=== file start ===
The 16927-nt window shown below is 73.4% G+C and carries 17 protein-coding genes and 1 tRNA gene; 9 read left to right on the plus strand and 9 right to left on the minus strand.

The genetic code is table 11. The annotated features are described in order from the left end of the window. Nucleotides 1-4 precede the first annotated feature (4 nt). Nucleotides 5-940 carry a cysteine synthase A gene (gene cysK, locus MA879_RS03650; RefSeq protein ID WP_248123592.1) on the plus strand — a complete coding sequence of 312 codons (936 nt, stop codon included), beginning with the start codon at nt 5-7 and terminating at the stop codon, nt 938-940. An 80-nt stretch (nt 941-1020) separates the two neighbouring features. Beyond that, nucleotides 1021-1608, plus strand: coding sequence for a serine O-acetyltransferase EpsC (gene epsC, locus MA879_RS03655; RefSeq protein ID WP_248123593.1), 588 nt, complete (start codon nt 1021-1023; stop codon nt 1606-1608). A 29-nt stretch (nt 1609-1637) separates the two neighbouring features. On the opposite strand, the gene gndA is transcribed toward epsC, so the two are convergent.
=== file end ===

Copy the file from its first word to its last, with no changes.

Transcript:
The 16927-nt window shown below is 73.4% G+C and carries 17 protein-coding genes and 1 tRNA gene; 9 read left to right on the plus strand and 9 right to left on the minus strand.

The genetic code is table 11. The annotated features are described in order from the left end of the window. Nucleotides 1-4 precede the first annotated feature (4 nt). Nucleotides 5-940 carry a cysteine synthase A gene (gene cysK, locus MA879_RS03650; RefSeq protein ID WP_248123592.1) on the plus strand — a complete coding sequence of 312 codons (936 nt, stop codon included), beginning with the start codon at nt 5-7 and terminating at the stop codon, nt 938-940. An 80-nt stretch (nt 941-1020) separates the two neighbouring features. Beyond that, nucleotides 1021-1608, plus strand: coding sequence for a serine O-acetyltransferase EpsC (gene epsC, locus MA879_RS03655; RefSeq protein ID WP_248123593.1), 588 nt, complete (start codon nt 1021-1023; stop codon nt 1606-1608). A 29-nt stretch (nt 1609-1637) separates the two neighbouring features. On the opposite strand, the gene gndA is transcribed toward epsC, so the two are convergent.